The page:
Behind the Book
Reading the book of Esther is like reading a novel filled with suspense. Chock-full of intrigue, heroism, pathos, and deception, it holds your attention from beginning to end.
The story revolves around four major characters: King Ahasuerus (Xerxes I) of Persia; Esther, a Jewish girl; Mordecai, Esther’s cousin who raised her; and Haman, the villain and chief advisor to the king.
Told by Mordecai to keep her Jewish identity a secret, Esther becomes queen of Persia, replacing Queen Vashti. Haman hates Mordecai and plots to kill him and annihilate all the Jewish people in the Persian Empire, which, at the time, meant all the Jewish people in the world.
Background and Setting
The Persian Empire emerged under Cyrus the Great who conquered the Median and Babylonian Empires and extended his rule from Egypt through Mesopotamia and all of India. A clay cylinder (the Cyrus Cylinder) found in Babylon in 1879 tells how Cyrus overthrew Babylon in 539 BC.
Cyrus differed from other emperors in that he showed mercy, respect, and grace to the kings and nations he conquered. He often allowed the conquered kings to guide their own people, albeit under his rule, and let them practice their religion.
Persia (today, Iran) dominated the world from 539 to 331 BC, during which the events recorded in the book of Esther took place (cf. Dan. 5:30–31; 8:1–27). Chronologically, these events fall between the Jewish people’s first and second returns to Jerusalem from captivity—between Ezra 6 and 7. The first return was under Zerubbabel, a godly prince of Judah, though the grandson of wicked King Jeconiah (1 Chr. 3:17, 19); and the second was under Ezra the priest. Slightly fewer than 50,000 Jews returned with Zerubbabel, the greater number choosing to remain in Persia.
The book of Esther spans a decade, from the third year (483 BC) of Ahasuerus’s rule (Est. 1:3) to the 12th year (3:7). Esther contains only 167 verses and makes no mention of God’s name, prayer, Israel’s faith, worship of Israel’s God, trusting God for help, the Temple of Israel, or belief in a coming Messiah to deliver Israel.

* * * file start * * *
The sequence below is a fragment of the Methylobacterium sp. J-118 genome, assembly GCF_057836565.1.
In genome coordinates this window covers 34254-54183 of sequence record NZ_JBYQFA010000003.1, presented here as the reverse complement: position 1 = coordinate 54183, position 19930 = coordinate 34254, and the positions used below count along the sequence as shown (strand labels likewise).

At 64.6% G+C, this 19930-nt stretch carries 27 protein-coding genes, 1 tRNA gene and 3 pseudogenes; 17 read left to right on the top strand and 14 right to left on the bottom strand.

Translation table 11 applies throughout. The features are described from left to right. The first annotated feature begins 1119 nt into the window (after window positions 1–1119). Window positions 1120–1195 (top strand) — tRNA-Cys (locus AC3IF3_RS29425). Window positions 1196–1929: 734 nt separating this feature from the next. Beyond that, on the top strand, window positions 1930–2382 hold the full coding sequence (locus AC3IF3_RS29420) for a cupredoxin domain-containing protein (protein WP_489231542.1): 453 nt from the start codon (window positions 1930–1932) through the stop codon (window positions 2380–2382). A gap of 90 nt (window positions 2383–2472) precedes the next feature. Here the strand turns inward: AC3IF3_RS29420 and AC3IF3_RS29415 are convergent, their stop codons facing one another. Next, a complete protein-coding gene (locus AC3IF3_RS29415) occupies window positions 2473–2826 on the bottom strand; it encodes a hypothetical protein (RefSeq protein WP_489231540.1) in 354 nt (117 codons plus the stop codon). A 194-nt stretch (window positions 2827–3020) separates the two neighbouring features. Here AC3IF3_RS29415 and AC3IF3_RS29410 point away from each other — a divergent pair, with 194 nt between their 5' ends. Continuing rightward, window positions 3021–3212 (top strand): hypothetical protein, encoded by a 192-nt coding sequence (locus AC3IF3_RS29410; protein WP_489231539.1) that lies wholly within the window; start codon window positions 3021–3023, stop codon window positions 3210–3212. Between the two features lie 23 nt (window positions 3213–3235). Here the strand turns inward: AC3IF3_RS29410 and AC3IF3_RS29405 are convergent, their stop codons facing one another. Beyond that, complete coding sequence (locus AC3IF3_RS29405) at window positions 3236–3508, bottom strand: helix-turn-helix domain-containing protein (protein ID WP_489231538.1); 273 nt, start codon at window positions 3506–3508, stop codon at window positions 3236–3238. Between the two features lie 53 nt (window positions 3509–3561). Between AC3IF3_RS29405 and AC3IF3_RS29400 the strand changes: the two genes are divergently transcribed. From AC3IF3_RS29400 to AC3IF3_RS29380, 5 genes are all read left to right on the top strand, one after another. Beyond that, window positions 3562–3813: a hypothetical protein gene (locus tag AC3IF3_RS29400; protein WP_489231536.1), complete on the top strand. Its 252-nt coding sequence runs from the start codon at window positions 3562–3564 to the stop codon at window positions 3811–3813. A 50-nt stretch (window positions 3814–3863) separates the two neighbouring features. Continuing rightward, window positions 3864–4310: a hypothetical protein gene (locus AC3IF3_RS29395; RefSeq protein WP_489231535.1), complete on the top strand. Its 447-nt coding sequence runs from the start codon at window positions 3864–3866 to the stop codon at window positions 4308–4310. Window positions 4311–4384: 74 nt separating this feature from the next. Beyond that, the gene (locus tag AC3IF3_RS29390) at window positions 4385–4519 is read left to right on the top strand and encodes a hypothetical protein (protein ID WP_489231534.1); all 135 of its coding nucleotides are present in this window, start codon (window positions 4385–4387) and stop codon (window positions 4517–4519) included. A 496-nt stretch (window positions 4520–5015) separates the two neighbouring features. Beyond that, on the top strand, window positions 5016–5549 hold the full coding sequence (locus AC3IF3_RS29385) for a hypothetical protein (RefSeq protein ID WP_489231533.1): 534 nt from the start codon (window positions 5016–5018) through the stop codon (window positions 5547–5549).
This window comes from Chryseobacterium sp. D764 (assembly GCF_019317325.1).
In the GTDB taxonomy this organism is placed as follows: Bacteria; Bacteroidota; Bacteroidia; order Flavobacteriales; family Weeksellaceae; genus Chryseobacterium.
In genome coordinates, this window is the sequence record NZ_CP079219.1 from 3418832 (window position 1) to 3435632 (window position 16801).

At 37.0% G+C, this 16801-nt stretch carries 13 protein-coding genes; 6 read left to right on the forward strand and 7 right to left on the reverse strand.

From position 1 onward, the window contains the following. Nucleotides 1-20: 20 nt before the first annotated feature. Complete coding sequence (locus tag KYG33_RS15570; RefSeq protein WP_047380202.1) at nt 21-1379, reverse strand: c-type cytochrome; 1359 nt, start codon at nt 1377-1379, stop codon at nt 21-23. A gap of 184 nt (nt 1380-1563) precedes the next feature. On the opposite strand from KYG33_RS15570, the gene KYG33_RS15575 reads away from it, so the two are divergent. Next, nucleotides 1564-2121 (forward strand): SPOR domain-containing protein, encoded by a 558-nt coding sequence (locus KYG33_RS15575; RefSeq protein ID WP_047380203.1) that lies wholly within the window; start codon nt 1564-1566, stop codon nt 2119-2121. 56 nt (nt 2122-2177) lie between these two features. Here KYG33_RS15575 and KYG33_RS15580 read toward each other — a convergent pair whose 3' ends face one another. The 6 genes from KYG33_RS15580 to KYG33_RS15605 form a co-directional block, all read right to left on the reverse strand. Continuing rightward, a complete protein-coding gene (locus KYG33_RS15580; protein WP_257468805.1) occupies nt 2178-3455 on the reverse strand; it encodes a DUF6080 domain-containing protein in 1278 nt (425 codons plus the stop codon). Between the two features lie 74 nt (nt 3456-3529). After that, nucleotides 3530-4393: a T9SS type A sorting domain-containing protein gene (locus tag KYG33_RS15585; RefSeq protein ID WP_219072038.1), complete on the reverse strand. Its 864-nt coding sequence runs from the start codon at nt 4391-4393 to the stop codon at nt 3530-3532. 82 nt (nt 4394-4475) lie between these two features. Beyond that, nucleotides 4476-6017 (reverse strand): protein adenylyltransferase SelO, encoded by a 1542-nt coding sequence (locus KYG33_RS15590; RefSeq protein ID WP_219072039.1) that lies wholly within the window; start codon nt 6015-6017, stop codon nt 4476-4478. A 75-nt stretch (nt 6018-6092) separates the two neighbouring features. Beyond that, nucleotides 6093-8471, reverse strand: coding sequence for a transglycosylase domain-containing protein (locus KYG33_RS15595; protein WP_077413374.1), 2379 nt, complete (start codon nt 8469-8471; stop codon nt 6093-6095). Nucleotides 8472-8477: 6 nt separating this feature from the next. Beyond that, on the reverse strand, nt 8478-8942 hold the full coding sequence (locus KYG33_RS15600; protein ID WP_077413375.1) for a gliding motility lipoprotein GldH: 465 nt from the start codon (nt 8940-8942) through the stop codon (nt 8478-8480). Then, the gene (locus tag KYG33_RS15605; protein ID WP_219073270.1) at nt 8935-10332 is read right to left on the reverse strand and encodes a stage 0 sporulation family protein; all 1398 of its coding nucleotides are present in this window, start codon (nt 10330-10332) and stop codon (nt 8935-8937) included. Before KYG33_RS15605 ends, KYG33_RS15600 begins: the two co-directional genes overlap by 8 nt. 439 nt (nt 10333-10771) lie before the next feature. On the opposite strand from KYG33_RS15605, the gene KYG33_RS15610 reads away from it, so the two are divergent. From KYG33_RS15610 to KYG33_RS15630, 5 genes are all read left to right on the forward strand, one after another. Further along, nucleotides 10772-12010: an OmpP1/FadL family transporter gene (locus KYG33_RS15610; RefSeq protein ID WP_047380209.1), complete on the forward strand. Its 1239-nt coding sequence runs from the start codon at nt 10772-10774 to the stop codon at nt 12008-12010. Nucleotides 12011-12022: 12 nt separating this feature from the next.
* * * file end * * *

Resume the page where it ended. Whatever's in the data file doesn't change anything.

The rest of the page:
Consequently, many scholars have questioned whether the book belongs in the Old Testament canon and whether it was inspired by God. Some believe Esther was not recognized as canonical before the rabbis included it in the canon during the Council of Jamnia in the 1st century AD.
It is believed the Jewish canon was confirmed at that time. However, Jewish historian Flavius Josephus (AD 37–100) recognized Esther’s importance and paraphrased it in his Antiquities of the Jews. The oldest available list of Jewish canonical books (2nd century AD) also includes Esther.
Although God’s name is absent, His providence is clearly seen everywhere. As the chapters unfold, it is obvious His unseen hand sovereignly, silently, and secretly orchestrates the events of Israel’s deliverance.
The primary doctrinal lesson is the providential protection and deliverance of the Jewish people from annihilation.
The author’s identity is unclear and not stated in the text. He evidently knew Persian customs and culture well, citing details of the Persian palace in Shushan and letters written by Mordecai (9:20). And he sympathized with the plight of the Jewish exiles living in the Persian Empire.
For these reasons, Mordecai, Ezra, and Nehemiah all have been suggested as possible authors. But Ezra and Nehemiah seem unlikely because their vocabularies and styles differ markedly from those used in Esther. Mordecai also seems unlikely because he already was off the scene when the book was written (10:2–3).
Therefore, many scholars believe the author was a Persian Jew who was familiar with Jewish and Persian culture and lived during that time. Unfortunately, not enough evidence exists to identity him.
Date of Authorship
Most commentators are certain Esther was written between 450 and 400 BC, after Ahasuerus died in 465 BC. The text indicates his reign already had ended (v. 2).
Esther is about God’s providence and protection of the Jewish people from annihilation.
Esther 2:15; 4:14–16; 6:13; 7:3–4; 8:17. The best known verse here is 4:14, where Mordecai tells Queen Esther,
For if you remain completely silent at this time, relief and deliverance will arise for the Jews from another place, but you and your father’s house will perish. Yet who knows whether you have come to the kingdom for such a time as this?